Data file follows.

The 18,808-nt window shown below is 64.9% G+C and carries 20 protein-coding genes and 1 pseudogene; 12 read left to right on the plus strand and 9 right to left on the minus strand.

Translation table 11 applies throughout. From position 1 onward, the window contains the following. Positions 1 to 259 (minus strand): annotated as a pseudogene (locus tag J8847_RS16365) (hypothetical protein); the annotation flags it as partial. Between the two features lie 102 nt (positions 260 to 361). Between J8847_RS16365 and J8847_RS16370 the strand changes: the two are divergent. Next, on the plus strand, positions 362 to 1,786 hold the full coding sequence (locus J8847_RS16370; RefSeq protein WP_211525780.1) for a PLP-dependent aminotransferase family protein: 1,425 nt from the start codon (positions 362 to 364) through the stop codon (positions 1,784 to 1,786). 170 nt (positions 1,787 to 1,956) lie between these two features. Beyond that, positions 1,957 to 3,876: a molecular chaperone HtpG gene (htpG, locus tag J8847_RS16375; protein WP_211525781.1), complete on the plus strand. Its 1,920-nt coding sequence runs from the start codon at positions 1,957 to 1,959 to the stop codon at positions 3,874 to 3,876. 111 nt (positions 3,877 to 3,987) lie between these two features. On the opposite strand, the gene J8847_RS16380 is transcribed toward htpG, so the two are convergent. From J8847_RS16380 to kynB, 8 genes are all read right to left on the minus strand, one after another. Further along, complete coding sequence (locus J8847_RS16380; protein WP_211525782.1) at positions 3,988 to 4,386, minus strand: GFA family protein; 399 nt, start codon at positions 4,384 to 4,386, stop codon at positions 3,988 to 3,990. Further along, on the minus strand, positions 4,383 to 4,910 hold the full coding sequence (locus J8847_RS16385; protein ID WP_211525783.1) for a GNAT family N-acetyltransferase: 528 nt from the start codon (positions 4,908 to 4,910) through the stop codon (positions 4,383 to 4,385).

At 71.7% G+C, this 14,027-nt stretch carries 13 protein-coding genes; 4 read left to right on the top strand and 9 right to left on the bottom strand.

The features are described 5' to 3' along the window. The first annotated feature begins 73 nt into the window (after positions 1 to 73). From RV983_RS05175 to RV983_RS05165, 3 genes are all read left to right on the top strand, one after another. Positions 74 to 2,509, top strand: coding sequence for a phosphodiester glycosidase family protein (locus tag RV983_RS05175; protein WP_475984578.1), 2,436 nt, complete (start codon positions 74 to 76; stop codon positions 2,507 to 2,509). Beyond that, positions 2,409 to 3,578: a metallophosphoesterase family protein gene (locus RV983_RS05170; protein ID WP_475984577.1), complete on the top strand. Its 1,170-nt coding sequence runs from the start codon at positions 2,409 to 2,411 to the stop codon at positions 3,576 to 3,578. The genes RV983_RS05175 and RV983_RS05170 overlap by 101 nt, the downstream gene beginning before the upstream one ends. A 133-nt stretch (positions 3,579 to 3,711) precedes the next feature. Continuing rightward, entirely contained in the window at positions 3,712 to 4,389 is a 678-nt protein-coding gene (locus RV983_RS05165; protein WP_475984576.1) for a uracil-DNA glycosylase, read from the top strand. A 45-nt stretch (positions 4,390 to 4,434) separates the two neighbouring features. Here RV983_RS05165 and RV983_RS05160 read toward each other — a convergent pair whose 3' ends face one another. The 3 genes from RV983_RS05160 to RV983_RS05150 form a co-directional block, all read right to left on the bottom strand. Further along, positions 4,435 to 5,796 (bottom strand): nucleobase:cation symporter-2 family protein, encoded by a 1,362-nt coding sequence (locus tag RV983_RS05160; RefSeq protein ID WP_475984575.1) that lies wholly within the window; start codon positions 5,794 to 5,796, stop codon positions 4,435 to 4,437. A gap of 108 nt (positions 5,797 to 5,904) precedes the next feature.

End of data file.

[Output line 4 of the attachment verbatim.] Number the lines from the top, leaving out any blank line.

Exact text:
The features are described 5' to 3' along the window. The first annotated feature begins 73 nt into the window (after positions 1 to 73). From RV983_RS05175 to RV983_RS05165, 3 genes are all read left to right on the top strand, one after another. Positions 74 to 2,509, top strand: coding sequence for a phosphodiester glycosidase family protein (locus tag RV983_RS05175; protein WP_475984578.1), 2,436 nt, complete (start codon positions 74 to 76; stop codon positions 2,507 to 2,509). Beyond that, positions 2,409 to 3,578: a metallophosphoesterase family protein gene (locus RV983_RS05170; protein ID WP_475984577.1), complete on the top strand. Its 1,170-nt coding sequence runs from the start codon at positions 2,409 to 2,411 to the stop codon at positions 3,576 to 3,578. The genes RV983_RS05175 and RV983_RS05170 overlap by 101 nt, the downstream gene beginning before the upstream one ends. A 133-nt stretch (positions 3,579 to 3,711) precedes the next feature. Continuing rightward, entirely contained in the window at positions 3,712 to 4,389 is a 678-nt protein-coding gene (locus RV983_RS05165; protein WP_475984576.1) for a uracil-DNA glycosylase, read from the top strand. A 45-nt stretch (positions 4,390 to 4,434) separates the two neighbouring features. Here RV983_RS05165 and RV983_RS05160 read toward each other — a convergent pair whose 3' ends face one another. The 3 genes from RV983_RS05160 to RV983_RS05150 form a co-directional block, all read right to left on the bottom strand. Further along, positions 4,435 to 5,796 (bottom strand): nucleobase:cation symporter-2 family protein, encoded by a 1,362-nt coding sequence (locus tag RV983_RS05160; RefSeq protein ID WP_475984575.1) that lies wholly within the window; start codon positions 5,794 to 5,796, stop codon positions 4,435 to 4,437. A gap of 108 nt (positions 5,797 to 5,904) precedes the next feature.